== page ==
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Several factors help shoot down Tampa Bay Buccaneers' final drive at Atlanta

Bucs running back LeGarrette Blount is stopped early in the fourth quarter Sunday at Atlanta. He ran for 46 yards total; had he hit 48 late in the game, Tampa Bay might have won.

CHRIS ZUPPA | Times

Bucs running back LeGarrette Blount is stopped early in the fourth quarter Sunday at Atlanta. He ran for 46 yards total; had he hit 48 late in the game, Tampa Bay might have won.

TAMPA — It started with a pass interference penalty on a flea-flicker and Bucs coach Raheem Morris being told the spot of the foul was not reviewable. It ended with running back LeGarrette Blount going the wrong way on fourth and inches from the Falcons' 2-yard line with his team down six and 2:37 left in the game.

"That was not the singular play of the game that stopped us," Morris said of Blount's ill-fated run. "We're not going to sit around and talk about referee spots or one missed cut in a hole because last week (Blount) jumped over a man and made his own hole, so we won't go into those minute details of wins and losses like that."

Morris is right. Upon further review of the Bucs' 27-21 loss Sunday, there were multiple mistakes — by the officiating crew, players and coaching staff — that helped Tampa Bay snatch defeat out of the hands of victory.

There were bad spots, sideline miscommunication, helmet transmitters that went silent and rookies needing a GPS to figure out where to go on the field that doomed the Bucs on four plays to win from the Falcons 11.

• • •

"First of all, we should've been first and goal at the 6-yard line," offensive coordinator Greg Olson said of where Falcons safety William Moore collided with Bucs receiver Arrelious Benn.

Replays showed Olson is right, but the ball was placed at the Falcons 11. No problem. Morris requested an instant replay challenge, but rules don't allow reviews on the spot of a foul.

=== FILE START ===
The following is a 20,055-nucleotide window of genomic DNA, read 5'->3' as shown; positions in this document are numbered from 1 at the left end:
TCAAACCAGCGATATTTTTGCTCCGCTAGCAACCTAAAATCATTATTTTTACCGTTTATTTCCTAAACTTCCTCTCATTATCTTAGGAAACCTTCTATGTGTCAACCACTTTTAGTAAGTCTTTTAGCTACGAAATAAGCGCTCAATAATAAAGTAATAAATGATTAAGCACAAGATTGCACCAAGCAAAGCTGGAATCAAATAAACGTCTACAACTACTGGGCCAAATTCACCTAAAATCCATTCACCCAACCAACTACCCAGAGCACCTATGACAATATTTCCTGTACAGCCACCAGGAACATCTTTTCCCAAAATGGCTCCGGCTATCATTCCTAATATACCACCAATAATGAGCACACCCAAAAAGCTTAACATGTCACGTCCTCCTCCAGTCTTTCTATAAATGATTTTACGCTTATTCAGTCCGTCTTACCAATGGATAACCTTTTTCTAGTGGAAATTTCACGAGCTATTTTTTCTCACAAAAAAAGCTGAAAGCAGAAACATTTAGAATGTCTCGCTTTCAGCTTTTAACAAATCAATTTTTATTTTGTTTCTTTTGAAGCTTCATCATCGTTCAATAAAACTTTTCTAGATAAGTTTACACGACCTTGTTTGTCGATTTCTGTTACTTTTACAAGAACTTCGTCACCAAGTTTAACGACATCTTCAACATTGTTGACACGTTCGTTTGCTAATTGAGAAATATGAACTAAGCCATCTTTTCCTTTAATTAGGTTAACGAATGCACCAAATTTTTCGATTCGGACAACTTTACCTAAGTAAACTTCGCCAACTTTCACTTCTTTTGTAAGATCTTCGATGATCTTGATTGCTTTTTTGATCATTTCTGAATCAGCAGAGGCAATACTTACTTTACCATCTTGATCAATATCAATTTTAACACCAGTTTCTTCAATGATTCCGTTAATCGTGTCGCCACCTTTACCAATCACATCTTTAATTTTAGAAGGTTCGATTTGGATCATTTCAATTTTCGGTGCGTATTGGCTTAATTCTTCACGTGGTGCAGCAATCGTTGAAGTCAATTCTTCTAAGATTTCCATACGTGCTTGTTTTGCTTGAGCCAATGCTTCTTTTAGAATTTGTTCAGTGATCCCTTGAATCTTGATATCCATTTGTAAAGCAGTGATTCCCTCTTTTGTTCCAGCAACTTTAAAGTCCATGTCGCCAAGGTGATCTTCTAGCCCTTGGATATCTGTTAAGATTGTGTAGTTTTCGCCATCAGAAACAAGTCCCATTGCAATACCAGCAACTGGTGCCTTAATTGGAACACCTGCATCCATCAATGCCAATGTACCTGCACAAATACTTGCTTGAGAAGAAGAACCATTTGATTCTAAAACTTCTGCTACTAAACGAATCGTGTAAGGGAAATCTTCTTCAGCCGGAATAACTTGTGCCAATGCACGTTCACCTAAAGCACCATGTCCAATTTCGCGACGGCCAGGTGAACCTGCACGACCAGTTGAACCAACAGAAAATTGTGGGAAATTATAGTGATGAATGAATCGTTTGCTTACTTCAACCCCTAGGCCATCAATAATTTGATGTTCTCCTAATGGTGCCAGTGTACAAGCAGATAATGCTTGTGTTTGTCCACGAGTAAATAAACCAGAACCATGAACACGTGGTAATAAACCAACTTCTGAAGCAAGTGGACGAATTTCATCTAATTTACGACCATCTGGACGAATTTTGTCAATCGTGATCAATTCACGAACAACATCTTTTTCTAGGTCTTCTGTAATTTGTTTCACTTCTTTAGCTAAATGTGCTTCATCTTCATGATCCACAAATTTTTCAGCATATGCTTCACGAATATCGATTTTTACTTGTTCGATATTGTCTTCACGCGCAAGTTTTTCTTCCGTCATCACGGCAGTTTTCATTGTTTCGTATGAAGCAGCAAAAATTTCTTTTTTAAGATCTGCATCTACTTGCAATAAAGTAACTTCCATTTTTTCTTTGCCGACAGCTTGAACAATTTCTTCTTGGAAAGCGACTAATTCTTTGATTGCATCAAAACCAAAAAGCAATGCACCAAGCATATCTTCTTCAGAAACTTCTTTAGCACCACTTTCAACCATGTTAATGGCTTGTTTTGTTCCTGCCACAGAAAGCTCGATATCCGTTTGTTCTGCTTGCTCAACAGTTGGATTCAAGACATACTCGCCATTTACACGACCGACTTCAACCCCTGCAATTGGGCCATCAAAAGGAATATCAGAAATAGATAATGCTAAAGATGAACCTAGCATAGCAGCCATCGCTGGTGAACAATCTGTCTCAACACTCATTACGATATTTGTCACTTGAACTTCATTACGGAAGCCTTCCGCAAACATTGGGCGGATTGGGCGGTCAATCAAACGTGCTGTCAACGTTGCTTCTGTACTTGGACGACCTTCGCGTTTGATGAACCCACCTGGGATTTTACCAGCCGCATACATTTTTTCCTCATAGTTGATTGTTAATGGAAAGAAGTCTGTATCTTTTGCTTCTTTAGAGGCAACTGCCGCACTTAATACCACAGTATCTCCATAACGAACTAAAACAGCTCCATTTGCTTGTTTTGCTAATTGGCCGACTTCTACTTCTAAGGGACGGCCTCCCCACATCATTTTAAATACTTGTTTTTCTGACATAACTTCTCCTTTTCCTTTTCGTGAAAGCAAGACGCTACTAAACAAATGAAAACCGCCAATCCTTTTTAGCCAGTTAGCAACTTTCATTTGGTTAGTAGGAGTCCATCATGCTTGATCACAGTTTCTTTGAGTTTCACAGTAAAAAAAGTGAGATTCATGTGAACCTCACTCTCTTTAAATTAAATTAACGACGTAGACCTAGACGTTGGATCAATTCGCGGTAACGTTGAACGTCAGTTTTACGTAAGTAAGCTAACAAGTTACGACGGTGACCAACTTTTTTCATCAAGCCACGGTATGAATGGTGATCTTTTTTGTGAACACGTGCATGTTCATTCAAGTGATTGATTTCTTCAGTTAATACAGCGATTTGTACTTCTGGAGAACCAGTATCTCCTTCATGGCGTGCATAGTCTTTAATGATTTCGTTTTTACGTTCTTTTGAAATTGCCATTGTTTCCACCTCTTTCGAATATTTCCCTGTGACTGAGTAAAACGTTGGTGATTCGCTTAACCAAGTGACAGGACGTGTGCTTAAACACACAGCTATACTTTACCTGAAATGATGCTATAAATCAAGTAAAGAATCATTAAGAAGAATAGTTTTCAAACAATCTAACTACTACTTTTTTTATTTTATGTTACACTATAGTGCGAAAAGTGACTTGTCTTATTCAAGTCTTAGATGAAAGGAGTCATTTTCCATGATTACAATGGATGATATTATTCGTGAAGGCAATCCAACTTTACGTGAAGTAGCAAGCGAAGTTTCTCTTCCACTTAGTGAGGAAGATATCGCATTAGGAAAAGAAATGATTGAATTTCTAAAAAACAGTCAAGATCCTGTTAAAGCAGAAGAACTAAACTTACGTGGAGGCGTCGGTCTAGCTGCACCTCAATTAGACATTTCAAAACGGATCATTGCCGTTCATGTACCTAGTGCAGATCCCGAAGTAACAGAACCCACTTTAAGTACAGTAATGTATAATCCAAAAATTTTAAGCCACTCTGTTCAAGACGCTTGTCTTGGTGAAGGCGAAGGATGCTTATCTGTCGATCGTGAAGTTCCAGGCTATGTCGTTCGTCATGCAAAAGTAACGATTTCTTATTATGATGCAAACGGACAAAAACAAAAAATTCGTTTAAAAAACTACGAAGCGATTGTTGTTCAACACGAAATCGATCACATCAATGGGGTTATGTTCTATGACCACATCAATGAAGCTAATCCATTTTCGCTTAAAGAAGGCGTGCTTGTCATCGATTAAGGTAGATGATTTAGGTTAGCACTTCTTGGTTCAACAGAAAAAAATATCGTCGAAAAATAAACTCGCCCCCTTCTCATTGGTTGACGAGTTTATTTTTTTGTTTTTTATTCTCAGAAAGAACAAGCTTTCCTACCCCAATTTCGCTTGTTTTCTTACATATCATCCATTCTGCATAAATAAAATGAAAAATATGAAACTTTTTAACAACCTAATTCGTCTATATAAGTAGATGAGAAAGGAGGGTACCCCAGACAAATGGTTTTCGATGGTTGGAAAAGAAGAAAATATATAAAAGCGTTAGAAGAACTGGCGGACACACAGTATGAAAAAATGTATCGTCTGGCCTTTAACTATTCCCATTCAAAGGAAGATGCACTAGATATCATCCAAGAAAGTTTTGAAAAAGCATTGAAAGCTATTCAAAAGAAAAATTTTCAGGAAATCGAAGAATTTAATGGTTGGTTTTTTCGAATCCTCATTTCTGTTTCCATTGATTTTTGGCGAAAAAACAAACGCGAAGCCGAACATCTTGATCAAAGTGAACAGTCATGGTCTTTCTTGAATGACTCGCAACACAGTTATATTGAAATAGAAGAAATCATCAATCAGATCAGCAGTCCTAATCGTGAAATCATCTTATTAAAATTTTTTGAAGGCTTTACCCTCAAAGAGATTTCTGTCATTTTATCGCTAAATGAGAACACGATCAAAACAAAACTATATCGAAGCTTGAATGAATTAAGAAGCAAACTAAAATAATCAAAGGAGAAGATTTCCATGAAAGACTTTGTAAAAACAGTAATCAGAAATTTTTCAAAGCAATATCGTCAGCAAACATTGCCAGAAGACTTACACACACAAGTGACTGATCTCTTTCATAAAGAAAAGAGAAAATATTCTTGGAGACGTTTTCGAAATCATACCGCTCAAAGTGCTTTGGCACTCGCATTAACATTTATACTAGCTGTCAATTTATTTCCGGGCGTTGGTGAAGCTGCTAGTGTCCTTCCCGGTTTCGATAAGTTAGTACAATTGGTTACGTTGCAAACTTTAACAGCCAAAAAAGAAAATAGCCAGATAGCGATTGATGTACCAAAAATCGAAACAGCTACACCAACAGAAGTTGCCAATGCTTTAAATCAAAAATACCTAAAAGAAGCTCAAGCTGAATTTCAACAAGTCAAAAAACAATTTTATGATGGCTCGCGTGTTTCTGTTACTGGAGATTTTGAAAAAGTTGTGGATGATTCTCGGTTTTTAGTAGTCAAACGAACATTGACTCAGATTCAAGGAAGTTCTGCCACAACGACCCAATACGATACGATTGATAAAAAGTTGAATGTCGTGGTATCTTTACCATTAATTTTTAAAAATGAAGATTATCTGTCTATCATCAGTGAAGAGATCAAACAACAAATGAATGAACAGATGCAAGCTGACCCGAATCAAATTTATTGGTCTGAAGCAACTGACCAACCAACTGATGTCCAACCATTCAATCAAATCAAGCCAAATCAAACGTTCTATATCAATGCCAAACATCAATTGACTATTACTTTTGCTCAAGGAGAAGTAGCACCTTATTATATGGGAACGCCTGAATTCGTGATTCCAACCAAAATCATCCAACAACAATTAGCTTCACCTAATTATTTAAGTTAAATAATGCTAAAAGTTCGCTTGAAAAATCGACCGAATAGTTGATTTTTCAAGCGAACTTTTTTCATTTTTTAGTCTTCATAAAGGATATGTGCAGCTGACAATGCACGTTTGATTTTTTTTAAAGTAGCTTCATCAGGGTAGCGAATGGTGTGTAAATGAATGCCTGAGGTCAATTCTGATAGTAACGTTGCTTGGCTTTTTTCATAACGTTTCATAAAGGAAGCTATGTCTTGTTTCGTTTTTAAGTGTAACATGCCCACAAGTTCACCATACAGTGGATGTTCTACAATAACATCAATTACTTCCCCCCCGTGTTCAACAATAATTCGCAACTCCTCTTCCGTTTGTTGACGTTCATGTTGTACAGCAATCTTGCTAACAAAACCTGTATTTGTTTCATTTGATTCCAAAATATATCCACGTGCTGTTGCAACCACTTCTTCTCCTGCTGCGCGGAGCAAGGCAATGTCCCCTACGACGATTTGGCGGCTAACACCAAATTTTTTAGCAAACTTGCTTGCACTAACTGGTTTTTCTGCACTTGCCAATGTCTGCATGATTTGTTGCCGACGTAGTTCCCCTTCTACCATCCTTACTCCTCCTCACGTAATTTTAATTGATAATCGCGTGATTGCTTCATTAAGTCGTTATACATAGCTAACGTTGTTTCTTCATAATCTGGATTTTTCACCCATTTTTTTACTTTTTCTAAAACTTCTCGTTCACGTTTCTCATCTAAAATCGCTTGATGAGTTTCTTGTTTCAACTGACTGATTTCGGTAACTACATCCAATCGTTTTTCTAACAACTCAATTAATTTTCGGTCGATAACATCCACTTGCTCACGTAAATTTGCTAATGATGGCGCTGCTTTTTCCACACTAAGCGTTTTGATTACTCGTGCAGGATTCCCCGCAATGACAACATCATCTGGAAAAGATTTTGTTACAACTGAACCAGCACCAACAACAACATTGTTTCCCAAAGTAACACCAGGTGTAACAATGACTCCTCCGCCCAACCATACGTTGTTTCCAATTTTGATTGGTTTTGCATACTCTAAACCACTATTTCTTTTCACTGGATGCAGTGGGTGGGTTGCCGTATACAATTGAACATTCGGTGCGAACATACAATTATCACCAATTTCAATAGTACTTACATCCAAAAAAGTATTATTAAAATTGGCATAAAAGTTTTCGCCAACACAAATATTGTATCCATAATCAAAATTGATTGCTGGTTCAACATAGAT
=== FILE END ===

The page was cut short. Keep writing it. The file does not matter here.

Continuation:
No problem. From there, the Bucs could still get a first down without scoring a touchdown, and with more than five minutes left, they were in no hurry.

"We felt we'd been moving the ball in the last quarter and running it pretty consistently with Blount, so at that point, we said, 'Let's make it a four-down situation here,' " Olson said. "We're going to bludgeon them a little bit with Blount."

On first down, Blount went off right tackle for no gain.

That was when Olson put four receivers in a bunch formation to the left to run what was supposed to be a quick screen to rookie receiver Preston Parker. But the element of surprise was lost when Parker didn't line up properly, gaining 7 yards on what was ruled a lateral.

"We had not a trick play, but an unbalanced formation, quick screen that we didn't get lined up quickly enough," Olson said. "Again, that's just part of a young team.

"We alerted them that we were going to get to that play. … It was probably the heat of the moment. I'll learn from that, putting those guys in a real critical time of the game. You've got to understand who you have on the field there."

On third and 3 at the Falcons 4, Blount gained 2 yards, falling inches short of the first down. Morris could've used an instant replay challenge on the spot. But as they contemplated the next play, officials failed to reset the 25-second play clock after the ball was spotted.

Then the coach-to-quarterback transmitter died, and the Bucs burned their final timeout.

"I think they made a mistake," Morris said. "We're in Atlanta and somehow our headsets went out in that play. We had to run out there and tell our quarterback (Josh Freeman) and ran out of time. We had to use our timeout because we didn't have enough time to get to the line of scrimmage and snap the play because our headsets were out."

With 2:44 left, Blount was supposed to follow Roy Miller, a defensive tackle who entered at fullback, into the hole between center Jeremy Zuttah and guard Davin Joseph. But he bounced outside and was stopped by Falcons safety Thomas DeCoud.

"He didn't run the wrong play; he just made the wrong cut," Morris said. "We're all great running backs the next day. If he bounces out there and runs over DeCoud and scores a touchdown, we're all having a pool party.

"But he stuck his foot in the ground, he made a cut, his vision at that time was different than ours would be today looking at tape, and he should go downhill and he didn't. That happens. That's part of a young football team making a mistake, but we'll come back and get better from it."

Blount was claimed off waivers after the final roster cutdown and did not get full-speed goal-line work in the preseason. He did, however, score a touchdown on a goal-line play in a loss to the Steelers.

"I think that's another thing with LeGarrette Blount — not being here in training camp, you get a lot of those live goal-line scrimmages that he was not able to be a part of," Olson said. "So now it comes down to walk-through situations for him … but he'll learn from that."

Several factors help shoot down Tampa Bay Buccaneers' final drive at Atlanta 11/08/10 [Last modified: Tuesday, November 9, 2010 7:38am]
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